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Choose to be a servant leader for your dental practice

March 4, 2024
This dentist admits to being a bad leader in the past. She changed her ways and has watched her team and business thrive. Here's how she does it.

There’s no doubt that leadership will continue to be redefined. It must shift from a self-serving, self-celebrating mentality to that of servant leadership, not just for the sake of those under said leadership, but also because servant leadership reestablishes our need for human connection. It’s the opposite of domineering, arrogant, and narcissistic. It’s a utilitarian thinking that looks for the greater good and allows all to be heard.

Though the philosophy might not seem to prioritize a thriving company, servant leadership and its culture of trust accomplishes that very thing, just in a less traditional way. The core values of a company are not used to hire or evaluate the growth of team members. The core values of the team members and their personal growth success are used.

This is a much more balanced approach than what we’ve seen in the past. The means and motive, not the end result, are what drive action. It goes back to basics, using respect toward the humanity of others. It’s far more rewarding than the blueprints leaders have lived by for years.


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Practice versus personal (core values)

Leaders must create a company culture, no matter how big or small, based on factors other than what the leader deems important and effective. It also should be based on the team’s needs to have fulfilling lives. There are many articles about building the core values of a practice, and I agree with its importance. Its development along with team engagement is a powerful team boosting activity that drives patient care.

There is, however, one omission in that process—the cultivation of the team’s personal core values. One of the most significant exercises I did during self-discovery was to define my personal core values. If done properly, the exercise takes some time. I read the list of core values twice—once starting from the top going down and then starting from the bottom going up.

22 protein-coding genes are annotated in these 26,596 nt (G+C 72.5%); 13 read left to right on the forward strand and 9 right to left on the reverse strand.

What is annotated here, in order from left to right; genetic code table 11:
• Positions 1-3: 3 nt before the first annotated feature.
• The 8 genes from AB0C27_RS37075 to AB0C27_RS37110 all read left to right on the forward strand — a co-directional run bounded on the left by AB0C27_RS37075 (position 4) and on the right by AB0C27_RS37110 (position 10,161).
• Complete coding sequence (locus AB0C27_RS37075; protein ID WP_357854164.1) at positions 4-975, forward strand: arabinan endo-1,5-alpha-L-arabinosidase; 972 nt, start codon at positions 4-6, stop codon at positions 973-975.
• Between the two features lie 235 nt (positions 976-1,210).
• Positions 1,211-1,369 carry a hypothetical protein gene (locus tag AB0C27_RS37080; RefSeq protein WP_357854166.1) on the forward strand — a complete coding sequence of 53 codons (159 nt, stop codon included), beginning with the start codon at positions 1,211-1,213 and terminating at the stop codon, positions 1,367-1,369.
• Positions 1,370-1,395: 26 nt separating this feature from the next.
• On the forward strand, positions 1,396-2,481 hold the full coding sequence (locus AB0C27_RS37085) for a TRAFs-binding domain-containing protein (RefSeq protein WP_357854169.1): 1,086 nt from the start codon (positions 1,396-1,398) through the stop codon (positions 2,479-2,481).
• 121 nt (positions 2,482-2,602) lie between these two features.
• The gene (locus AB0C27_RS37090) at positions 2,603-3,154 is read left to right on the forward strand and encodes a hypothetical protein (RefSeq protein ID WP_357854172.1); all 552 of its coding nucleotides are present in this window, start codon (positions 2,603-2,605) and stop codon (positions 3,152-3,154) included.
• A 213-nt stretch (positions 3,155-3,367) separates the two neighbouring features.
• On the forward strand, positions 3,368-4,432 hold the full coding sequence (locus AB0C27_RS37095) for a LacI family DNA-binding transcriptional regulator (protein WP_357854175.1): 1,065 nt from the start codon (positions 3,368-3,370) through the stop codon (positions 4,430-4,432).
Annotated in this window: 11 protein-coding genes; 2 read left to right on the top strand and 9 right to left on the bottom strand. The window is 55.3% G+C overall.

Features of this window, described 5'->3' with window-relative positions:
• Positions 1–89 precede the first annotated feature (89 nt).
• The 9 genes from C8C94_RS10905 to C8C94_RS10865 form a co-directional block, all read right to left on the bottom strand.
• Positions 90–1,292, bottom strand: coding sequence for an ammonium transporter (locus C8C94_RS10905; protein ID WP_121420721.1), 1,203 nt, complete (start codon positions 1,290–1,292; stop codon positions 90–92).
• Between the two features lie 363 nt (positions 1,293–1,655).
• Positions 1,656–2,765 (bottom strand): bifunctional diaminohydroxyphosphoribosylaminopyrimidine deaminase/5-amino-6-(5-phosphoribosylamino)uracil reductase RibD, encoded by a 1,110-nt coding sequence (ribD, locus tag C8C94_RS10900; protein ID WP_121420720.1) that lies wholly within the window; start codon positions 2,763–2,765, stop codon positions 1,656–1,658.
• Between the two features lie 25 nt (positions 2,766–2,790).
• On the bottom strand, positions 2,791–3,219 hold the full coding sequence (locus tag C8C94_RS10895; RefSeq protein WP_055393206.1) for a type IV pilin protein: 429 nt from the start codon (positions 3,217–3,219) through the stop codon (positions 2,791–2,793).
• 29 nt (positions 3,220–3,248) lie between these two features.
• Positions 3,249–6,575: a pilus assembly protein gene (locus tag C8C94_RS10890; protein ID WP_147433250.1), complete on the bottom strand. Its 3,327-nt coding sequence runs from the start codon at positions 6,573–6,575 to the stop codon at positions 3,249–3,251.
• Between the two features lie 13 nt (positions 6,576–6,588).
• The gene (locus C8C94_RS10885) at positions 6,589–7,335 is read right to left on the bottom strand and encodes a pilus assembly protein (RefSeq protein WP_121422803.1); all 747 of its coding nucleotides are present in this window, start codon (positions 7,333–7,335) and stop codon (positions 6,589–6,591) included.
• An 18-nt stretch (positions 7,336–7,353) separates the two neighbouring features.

The first time, I circled anything that I connected to, and the second time I was a bit more exclusive and put a star by it. Depending on how accurate you want to get, you can return to the exercise a third and fourth time and space out the time between making choices. At the exercise’s completion, I chose five main core values as they define me. I complete the same exercise at least once a year. As I lead a more authentic and joyful life, it’s no surprise to me that the core values I chose have essentially remained the same.

Meet with your dental team

Since the process has been so powerful for me, I’ve mirrored it with my team. I meet with them one-on-one and mentor them through discovering what they see as non-negotiable. Each time I’ve facilitated this exercise, I set aside two sets of 10-minute blocks for the team to look over the core values. I want them to have a chance to really think about what matters to them.

I’ve often wondered if they consider this activity an invasion of privacy or an exercise too personal to complete in a group setting. But I’ve never received any pushback. Some of them have told me it’s a little like taking a personality test. They’re instructed to first circle and then star the core values that they identify with the most. They finish by writing down five that speak to them the loudest.

Next is my favorite part. We go one by one and (if everyone comfortable) share the top five core values that are important to us personally. Sometimes we guess one or two for each other, and we often get those right. Everyone is tremendously supportive, engaged, and understanding. What we’ve found recently is that most of us have at least one personal core value in common. As a team of 14, we find five personal core values from a list of 120 that each person can connect to. I then make copies of our work and file the values in the employees’ 90-day check-in folders to be reviewed at future meetings.

Choose people over profit, and profits will increase

We encourage an office culture where everyone has an opportunity to fulfill their personal destiny, a powerful way of creating fiscal success. But fiscal success and driving up profits is not the reason for this. I’ve said many times that people should be put ahead of profit. If you treat people with dignity and respect, do the right thing for the right reasons, and do not allow your personal ambition to drive your leadership style, the company will move to its next level of growth. The camaraderie created between team members will be driven by the relationship of leader and flock and by employee satisfaction. It will lead to retaining the most valuable team members for years and maybe even decades.